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The struggle between Trump and The White House press corp escalated again with the unprecedented suspension of Brian Karem’s hard pass, which denied him the ability to report from the White House and restricted his First Amendment rights. Margaret Valenti writes on the necessity of free press to democracy in the United States.
The altercation that took place between right-wing commentator and previous White House aid Sebastian Gorka and Brian Karem on July 11th, 2019 resulted in the suspension of Brian Karem’s hard pass, a pass that allows White House Correspondents unfettered access to The White House. The removal of his pass is unprecedented and violates Karem’s First Amendment rights as he is unable to properly do his job as a senior White House Correspondent for Playboy and as a political analyst for CNN without this access.
July 11th, 2019 At The White House
The altercation between Gorka and Karem on July 11th, 2019 occurred at Trump’s Social Media Summit, the press standing behind a roped-off press area in the Rose Garden. According to court documents, the altercation between Gorka and Karem occurred as follows:
“[Karem] Gesturing toward the seated Summit attendees, he said, ‘This is a group eager for demonic possession,’ before saluting and turning away . . . Karem’s statement drew laughter from several of the attendees, but Gorka took it differently. Seated a number of rows in front of Karem’s position in the press area, Gorka turned around in his chair and yelled, ‘And you’re a ‘journalist,’ right?’—making air quotes with his hands . . . With the event having concluded, Gorka and other seated attendees began to stand, and as they did so, Karem said, ‘Hey come on over here and talk to me, brother, or we can go outside and have a long conversation,’ . . . Karem simultaneously motioned backward with his right thumb over his shoulder and raised his eyebrows . . . By the time Karem had finished his sentence, Gorka was walking briskly toward him across the Rose Garden—shouting, ‘Are you threatening me now in the White House? In the Rose Garden? You are threatening me in the Rose Garden?’ Karem, his voice now slightly quieter, explained ‘I said I’d be happy to talk to you,’ . . . Gorka, still yelling, responded, ‘You are a punk! You’re not a journalist! You’re a punk!’ . . . Gorka then turned and walked away, at which time some of the Summit attendees began chanting, ‘Gorka! Gorka! Gorka!’ . . . While Gorka walked away and the crowd’s chant was ongoing, Karem raised the volume of his voice again, and twice said to Gorka, “Go home,” before shouting ‘Hey Gorka, get a job!’ . . . A few minutes later, after leaving the Rose Garden, Karem saw Gorka again—this time in the White House’s Palm Room. Karem walked over, put his left hand on Gorka’s right arm, and tried to explain that, in making his earlier comment, he had only meant that he wanted to talk . . . Gorka, however, disagreed, which prompted Karem to raise his right index finger and repeat, ‘I said ‘talk.’’ . . . Gorka, who noticed that a White House staffer was trying to usher all press out of the room, responded by repeatedly saying to Karem, ‘You’re done,’ . . . Recognizing that he had to leave, Karem tried to shake hands, but Gorka refused, so Karem walked away.”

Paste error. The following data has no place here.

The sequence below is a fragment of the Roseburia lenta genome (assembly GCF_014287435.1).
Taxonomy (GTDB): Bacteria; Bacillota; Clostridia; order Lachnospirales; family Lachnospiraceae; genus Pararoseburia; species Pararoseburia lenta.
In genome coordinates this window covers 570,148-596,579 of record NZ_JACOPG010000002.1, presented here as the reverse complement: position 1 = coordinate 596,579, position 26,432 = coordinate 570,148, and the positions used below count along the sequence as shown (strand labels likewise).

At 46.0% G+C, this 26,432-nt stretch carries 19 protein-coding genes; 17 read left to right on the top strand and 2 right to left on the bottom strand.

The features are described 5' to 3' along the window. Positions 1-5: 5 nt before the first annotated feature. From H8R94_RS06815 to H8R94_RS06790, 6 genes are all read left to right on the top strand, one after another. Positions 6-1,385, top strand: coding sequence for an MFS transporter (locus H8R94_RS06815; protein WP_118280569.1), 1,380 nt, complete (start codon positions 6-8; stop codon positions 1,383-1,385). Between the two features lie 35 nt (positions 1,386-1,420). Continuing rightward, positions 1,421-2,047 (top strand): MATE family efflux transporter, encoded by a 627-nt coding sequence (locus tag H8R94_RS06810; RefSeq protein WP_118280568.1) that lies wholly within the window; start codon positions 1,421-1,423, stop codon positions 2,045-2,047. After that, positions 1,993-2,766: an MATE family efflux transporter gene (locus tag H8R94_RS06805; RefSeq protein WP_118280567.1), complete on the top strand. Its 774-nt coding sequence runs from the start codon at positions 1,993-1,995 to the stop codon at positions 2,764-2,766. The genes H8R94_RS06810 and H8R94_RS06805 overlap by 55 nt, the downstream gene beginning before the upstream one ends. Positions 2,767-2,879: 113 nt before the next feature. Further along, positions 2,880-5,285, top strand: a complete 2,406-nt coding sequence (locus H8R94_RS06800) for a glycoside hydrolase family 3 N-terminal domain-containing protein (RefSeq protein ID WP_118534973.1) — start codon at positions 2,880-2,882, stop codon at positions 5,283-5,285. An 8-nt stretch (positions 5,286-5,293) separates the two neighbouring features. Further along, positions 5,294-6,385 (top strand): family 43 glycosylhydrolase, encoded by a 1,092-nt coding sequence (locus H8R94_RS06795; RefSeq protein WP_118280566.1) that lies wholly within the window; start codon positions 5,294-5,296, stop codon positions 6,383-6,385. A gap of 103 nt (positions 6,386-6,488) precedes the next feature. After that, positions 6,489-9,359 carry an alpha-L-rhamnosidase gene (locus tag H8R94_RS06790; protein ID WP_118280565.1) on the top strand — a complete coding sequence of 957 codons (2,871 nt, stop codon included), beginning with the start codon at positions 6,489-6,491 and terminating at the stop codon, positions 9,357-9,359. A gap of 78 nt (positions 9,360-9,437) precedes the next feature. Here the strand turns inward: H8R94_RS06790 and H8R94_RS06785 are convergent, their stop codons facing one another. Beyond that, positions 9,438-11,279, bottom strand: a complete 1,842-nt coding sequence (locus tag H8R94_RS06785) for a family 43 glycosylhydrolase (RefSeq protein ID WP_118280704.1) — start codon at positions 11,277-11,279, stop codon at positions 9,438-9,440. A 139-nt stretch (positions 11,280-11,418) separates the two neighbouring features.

Three weeks after this incident, on Friday, August 22nd, Stephanie Grisham, the current White House Press Secretary, sent Karem a letter notifying him that his hard pass would be suspended for thirty days. Karem responded by filing a temporary restraining order and a preliminary injunction arguing that there was a violation of his First and Fifth Amendment rights.
Karem’s argument is that he was “never . . . informed of any rules governing such interactions . . . during my tenures working as a White House correspondent, I have never had any altercations with any member of any President’s administration or with the Secret Service . . . reporters aren’t scribes and contention is normal. What is not normal is retaliation.” The type of retaliation Gorka provided in response to Karem’s comments at the Social Media Summit, which led to the White House’s thirty-day suspension of Karem’s hard pass, thereby preventing Karem from performing his job and denying him his First Amendment rights.
Some White House Correspondents came to Karem’s defense and provided testimony on his behalf. Among those who testified were three current White House Correspondents and one former: Andrew Feinburg, the current White House correspondent for Breakfast Media LLC., Todd Gillman, the Washington Bureau Chief for the Dallas Morning News (“The News”) since 2009 and White Correspondent since 2003, The Pavlovic Today’s Founder, Editor in Chief, and White House Correspondent, Ksenija Pavlovic McAteer, and Sam Donaldson, a DC-based reporter from 1961 until 2013. All submitted testimony “in support of plaintiff’s [Brian Karem’s] motion for a temporary restraining order and preliminary injunction.” Other journalists came out in support of Karem via social media through their condemnation of the Trump administration’s decision.
In the testimony provided by these esteemed journalists, all point to concerns about press freedoms, First Amendment rights, and democracy, calling for a reversal of The White House’s decision to suspend Karem’s hard pass simply due to an altercation with Gorka.
Overreaction by Gorka
As a guest of the White House, Gorka is expected to respect the White House and the press with decorum and professionalism. While the press can become rowdy, sometimes getting out of control, that behavior is usually tolerated. Insulting the press pool, all of whom contribute years of respectful and accurate journalism, takes things to another level. Clearly, there are people who the White House wants to delegitimize and then there are others, such as Gorka, who can act however they please with no repercussions.